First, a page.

And I really mean “and so on”, in the most extreme sense; there’s no natural stop point to this process, if you’re not a human being trying to paint it on a wall. That’s that fractal self-similarity thing I was talking about; the sponge can in principle keep getting subdivided more and more, and you can keep “zooming in” to see more and more detail at increasingly small scales. Not just for a while: infinitely. You’d keep cutting out more and more tiny bits of it until, in the long run, it would have infinitesimal mass, being an infinitely fine lattice of missing pieces. An impossible sponge rather than a solid cube! And while it has no mass, it has, seemingly paradoxically, more and more surface area as you cut more and more bits out. Infinitely much, eventually.

The Cantor set is the same; you keep cutting a bit out of that rectangle (really just a one-dimensional line in the pure mathematical sense, but rectangles look a lot better on my wall), and then out of its sub-rectangles, and so on, and the amount of actual line/rectangle left in the long run approaches zero. First you’ve got 1 unit of line; then you cut out the middle bit and you’ve got 2/3 of your line, made of two 1/3 unit pieces. Then you cut the middle bit out of each of those 1/3 pieces and you have 4 pieces that are each 1/9. 1 becomes 2/3 becomes 4/9, and so on: for any given degree n of iteration into the Cantor set you have (2/3)n of your line left. (2/3)0 = 1; (2/3)1 = 2/3; (2/3)2 = 4/9; and so on. (2/3)infinity is a very small amount of line indeed: 0.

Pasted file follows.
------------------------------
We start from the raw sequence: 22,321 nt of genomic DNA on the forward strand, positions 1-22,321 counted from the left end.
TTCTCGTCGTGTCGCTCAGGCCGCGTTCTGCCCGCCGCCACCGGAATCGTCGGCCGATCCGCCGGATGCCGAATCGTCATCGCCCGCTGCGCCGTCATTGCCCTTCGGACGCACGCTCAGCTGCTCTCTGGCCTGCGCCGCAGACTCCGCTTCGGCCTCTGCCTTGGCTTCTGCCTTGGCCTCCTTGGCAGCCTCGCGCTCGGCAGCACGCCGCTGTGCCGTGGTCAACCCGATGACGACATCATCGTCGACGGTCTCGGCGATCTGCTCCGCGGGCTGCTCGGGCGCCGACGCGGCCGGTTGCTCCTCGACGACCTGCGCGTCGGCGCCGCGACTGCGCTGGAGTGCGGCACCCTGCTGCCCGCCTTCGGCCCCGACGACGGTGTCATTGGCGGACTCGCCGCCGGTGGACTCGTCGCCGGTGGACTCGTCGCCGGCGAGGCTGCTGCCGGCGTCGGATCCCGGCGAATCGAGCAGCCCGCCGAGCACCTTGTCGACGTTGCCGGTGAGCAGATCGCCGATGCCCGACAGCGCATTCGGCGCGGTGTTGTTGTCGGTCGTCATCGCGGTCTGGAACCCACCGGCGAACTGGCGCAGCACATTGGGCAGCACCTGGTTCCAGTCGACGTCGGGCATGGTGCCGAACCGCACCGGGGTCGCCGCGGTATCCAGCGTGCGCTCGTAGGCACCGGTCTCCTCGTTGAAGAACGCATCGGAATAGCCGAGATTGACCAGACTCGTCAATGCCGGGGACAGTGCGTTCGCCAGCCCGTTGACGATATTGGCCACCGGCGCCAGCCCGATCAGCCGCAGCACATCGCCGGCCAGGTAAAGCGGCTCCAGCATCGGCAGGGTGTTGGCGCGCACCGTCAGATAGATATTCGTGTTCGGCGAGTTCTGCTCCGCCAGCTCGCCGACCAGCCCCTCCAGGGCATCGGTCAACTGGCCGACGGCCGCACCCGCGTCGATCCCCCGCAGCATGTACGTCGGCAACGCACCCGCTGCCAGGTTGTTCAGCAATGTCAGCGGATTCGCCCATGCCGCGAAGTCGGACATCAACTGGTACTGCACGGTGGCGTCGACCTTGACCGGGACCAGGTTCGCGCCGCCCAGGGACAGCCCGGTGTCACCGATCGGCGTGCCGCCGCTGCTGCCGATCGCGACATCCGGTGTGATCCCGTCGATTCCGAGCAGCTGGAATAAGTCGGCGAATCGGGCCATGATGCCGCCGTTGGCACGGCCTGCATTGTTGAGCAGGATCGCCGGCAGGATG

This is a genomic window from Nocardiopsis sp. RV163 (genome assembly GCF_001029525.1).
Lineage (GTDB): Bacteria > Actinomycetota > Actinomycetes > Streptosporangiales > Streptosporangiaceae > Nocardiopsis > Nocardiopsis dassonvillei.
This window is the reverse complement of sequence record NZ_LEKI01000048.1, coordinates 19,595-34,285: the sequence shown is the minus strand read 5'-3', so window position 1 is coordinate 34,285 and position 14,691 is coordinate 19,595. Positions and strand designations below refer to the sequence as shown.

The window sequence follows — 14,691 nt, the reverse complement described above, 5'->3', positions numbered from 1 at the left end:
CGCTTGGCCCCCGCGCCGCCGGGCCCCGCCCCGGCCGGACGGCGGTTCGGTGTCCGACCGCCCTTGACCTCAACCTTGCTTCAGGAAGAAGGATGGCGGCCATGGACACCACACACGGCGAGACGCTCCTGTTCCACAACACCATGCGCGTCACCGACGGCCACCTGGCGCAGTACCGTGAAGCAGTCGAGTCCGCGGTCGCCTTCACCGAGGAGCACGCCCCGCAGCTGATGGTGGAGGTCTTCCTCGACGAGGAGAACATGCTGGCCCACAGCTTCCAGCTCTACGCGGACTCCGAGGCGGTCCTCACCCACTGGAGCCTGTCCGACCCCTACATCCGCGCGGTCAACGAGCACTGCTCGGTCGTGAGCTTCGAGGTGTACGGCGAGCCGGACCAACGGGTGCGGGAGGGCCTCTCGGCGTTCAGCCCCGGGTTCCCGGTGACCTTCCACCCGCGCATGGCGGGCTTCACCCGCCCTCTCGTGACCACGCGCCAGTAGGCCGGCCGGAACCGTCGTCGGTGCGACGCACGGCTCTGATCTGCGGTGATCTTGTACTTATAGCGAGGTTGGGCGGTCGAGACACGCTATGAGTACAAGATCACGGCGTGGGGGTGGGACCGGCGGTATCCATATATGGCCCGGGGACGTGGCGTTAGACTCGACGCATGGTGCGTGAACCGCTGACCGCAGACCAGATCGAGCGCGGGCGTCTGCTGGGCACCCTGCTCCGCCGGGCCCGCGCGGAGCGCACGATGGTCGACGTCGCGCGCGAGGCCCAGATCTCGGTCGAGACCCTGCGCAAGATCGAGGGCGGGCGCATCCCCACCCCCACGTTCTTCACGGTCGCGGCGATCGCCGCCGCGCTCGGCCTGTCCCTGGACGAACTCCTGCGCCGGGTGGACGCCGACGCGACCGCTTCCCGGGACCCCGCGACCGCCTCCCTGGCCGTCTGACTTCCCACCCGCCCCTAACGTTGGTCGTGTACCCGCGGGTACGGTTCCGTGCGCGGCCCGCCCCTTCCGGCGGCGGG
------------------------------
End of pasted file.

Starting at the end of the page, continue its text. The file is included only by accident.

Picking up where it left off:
But in the meantime you’re cutting your line into 2n pieces: first 20 = 1 pieces, then 21 = 2 pieces, then 22 = 4, and so on. My wall painting gets as far as 25 = 32, but of course it keeps going. And as n gets large, this number gets very large; 2infinity is infinity. So you get, just as with the sponge, this strange idea of something that both grows and shrinks impossibly, with an infinite number of line segments which add up to exactly 0 length.

It’s neat shit.

Author: Josh Millard

I manage and help moderate the community website MetaFilter, where I go by "cortex"; in my spare time I get up to all sorts of creative nerdery on the internet and in Portland, Oregon.

3 thoughts on “Painting math on the wall”

  1. Toughest level of Q-Bert ever!

    Also, how long did it take for the Cantor to set?

  2. Josh,
    I really enjoyed this. You did a great job of getting my attention and of putting words around the process of your creation. Fractals always grab my attention but I’ve never explored them much. Definitely another one for my bucket list. Thank you!